Document Structure

Headings create a hierarchical representation of your document. Screen reader software can isolate a list of headings on the page that the user can scroll through, scanning until they find the header that is most likely to have the information they’re looking for.

When adding images to the MPS website, any text you enter as a "Title" will automatically become a heading.

Structure your document using paragraph styles (for documents) or heading tags (for web pages). Headings make the structure of your documents accessible to screen readers while improving both scan ability and maintainability.

You can apply document structure best practices in any written medium: from emails to research papers to blog posts. Everywhere you write, document structure can help you organize your work.
 

What does 'document structure' mean?

Document structure is the organization of a document into sections using headings and sub-headings.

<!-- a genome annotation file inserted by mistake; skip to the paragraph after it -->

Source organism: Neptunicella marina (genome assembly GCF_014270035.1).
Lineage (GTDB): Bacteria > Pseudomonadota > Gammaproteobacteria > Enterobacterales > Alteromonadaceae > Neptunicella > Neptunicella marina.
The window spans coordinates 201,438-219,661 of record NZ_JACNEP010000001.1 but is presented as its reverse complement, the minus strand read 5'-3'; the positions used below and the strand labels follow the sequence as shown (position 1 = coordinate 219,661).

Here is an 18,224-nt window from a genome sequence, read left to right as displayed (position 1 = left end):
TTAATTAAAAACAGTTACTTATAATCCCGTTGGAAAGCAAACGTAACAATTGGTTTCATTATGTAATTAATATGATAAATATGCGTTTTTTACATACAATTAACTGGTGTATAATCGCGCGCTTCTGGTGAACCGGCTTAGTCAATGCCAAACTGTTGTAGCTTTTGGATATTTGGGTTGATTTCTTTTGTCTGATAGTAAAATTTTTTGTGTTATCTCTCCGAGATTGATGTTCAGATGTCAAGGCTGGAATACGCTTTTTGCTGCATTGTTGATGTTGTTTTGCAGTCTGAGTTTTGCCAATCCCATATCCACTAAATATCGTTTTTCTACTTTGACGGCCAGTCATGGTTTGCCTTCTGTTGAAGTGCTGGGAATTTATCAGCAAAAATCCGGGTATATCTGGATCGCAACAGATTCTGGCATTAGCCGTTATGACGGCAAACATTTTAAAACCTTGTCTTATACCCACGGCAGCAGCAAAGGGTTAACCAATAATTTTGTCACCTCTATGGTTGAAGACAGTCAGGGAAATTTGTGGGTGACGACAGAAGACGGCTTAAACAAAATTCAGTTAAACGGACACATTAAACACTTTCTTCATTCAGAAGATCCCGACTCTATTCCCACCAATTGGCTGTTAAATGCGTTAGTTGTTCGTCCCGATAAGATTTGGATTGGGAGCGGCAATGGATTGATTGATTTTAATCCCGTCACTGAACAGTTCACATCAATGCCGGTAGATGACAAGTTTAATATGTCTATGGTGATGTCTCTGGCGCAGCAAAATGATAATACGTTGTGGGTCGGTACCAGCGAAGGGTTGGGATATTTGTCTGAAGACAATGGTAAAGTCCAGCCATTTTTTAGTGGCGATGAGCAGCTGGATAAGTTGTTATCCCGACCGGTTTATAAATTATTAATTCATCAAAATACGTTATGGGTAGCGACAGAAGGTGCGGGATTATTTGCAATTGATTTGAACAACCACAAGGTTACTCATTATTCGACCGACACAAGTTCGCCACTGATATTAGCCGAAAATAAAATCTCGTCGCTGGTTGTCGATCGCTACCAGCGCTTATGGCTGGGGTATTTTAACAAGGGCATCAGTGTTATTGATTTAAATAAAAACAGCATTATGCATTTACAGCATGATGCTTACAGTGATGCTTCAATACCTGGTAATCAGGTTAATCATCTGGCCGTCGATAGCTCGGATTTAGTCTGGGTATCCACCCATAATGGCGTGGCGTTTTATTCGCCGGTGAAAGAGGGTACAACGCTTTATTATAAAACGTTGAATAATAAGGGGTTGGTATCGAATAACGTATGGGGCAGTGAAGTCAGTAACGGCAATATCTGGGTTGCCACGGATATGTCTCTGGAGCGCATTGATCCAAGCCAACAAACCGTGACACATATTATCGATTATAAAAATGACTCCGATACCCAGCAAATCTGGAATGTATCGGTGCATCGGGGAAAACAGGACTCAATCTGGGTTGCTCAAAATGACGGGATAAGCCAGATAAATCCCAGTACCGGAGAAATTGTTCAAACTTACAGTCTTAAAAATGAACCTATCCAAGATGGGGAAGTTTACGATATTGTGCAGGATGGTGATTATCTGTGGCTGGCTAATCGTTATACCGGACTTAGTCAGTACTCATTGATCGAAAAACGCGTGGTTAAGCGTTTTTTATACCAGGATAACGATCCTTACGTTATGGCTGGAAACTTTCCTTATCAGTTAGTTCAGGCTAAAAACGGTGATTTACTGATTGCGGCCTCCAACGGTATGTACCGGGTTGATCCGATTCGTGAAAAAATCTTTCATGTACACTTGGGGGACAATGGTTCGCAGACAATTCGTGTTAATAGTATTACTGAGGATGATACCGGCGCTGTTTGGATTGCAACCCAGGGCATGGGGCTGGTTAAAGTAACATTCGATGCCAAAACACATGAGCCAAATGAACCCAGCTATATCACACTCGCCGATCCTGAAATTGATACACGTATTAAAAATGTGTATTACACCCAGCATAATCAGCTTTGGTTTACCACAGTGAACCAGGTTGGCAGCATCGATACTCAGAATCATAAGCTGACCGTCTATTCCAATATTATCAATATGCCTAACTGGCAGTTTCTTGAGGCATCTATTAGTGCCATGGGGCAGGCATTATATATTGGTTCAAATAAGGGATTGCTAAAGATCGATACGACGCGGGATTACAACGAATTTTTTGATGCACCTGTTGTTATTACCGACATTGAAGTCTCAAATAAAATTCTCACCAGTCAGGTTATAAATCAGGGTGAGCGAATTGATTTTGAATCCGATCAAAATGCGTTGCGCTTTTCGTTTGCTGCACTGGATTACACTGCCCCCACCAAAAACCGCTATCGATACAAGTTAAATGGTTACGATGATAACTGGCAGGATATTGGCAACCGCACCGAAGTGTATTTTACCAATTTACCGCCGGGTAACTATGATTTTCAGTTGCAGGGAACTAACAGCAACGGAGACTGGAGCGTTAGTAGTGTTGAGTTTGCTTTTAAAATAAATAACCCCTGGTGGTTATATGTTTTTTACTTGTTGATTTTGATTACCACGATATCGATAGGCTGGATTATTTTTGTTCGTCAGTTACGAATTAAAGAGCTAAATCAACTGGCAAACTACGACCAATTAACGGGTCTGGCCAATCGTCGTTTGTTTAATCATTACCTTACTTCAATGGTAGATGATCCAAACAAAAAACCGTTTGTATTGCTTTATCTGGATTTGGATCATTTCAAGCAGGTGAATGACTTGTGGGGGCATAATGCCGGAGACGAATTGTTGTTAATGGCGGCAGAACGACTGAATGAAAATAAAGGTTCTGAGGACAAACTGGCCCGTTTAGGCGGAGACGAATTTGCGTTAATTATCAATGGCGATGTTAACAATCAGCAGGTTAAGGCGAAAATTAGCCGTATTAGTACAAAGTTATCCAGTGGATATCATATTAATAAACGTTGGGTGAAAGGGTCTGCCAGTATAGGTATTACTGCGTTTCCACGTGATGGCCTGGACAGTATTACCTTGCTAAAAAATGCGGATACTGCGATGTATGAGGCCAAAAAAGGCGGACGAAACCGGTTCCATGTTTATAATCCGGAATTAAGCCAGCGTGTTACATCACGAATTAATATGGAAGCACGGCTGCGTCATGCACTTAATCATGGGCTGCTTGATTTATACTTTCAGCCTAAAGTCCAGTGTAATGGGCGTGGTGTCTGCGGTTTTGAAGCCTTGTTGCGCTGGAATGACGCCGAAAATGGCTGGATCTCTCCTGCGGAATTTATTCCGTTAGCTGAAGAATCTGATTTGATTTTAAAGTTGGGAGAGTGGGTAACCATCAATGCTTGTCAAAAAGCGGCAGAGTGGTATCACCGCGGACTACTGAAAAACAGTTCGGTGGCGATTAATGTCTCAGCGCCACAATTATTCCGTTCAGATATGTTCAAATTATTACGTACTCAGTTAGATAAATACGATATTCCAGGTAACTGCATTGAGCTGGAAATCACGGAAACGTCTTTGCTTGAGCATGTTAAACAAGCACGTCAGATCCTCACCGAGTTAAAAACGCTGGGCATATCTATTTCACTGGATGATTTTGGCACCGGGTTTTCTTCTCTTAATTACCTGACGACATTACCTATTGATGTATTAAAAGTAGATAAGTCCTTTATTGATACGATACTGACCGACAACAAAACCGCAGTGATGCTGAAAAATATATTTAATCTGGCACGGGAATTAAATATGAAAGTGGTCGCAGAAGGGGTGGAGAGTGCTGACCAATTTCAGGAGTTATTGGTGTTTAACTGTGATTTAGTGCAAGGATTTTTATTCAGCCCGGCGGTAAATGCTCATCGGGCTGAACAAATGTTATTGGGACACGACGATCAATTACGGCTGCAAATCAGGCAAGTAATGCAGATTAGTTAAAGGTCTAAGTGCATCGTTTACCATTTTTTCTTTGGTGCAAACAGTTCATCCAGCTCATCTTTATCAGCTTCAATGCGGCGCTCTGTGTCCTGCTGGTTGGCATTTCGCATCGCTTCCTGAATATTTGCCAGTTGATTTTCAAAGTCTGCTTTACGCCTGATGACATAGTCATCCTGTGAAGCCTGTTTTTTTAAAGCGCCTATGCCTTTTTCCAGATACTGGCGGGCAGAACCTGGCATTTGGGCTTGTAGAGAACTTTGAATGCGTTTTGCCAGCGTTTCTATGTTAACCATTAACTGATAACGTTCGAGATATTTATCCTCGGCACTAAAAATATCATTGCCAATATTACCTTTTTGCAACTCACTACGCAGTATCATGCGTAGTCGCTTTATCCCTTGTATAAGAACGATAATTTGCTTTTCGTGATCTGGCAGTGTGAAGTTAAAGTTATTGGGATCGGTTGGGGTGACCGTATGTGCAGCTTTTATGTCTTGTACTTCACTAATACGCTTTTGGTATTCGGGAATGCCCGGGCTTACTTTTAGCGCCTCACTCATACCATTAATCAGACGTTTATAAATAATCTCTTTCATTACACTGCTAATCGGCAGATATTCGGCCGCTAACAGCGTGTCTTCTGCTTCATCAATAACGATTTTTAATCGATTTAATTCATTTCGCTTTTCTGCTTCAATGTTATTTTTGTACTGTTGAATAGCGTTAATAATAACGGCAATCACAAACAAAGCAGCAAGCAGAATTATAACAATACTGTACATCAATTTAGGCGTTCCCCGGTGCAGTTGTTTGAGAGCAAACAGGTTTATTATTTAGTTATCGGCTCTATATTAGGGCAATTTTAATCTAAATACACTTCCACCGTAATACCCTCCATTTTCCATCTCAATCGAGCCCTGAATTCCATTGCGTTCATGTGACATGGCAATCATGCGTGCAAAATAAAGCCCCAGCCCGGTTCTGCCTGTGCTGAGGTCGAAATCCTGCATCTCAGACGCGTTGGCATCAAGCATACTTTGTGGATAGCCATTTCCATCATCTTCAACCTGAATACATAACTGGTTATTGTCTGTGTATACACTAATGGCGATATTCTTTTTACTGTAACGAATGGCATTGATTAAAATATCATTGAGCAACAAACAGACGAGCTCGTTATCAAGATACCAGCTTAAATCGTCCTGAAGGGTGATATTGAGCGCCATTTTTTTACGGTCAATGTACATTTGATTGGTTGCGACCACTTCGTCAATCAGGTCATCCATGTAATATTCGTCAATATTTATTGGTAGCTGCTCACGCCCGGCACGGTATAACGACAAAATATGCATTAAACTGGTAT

Structure is critical for adaptive technology users, who rely on properly formatted headings to understand and navigate documents and web pages. Without this structure, there is no easy way to navigate a document because the document is read as a single long section. (BONUS: If you style your headings correctly and decide to change a font, weight, or size later, you can make one change and all of your headings will change, saving you oodles of time.)
 

How headings help

Learn to organize your paragraphs under descriptive headings, and apply "styles" to these headings in Word or Docs. This habit will make it easier for anyone to scan through your document and find the parts of the document they want to read, an attribute known as “scannability”. (Bonus: Once you apply a style to a heading, changing the style to a different font, weight, or size will change all of those headings in your document, saving you oodles of time.)
 

Source: University of Minnesota - http://accessibility.umn.edu/core-skills/headings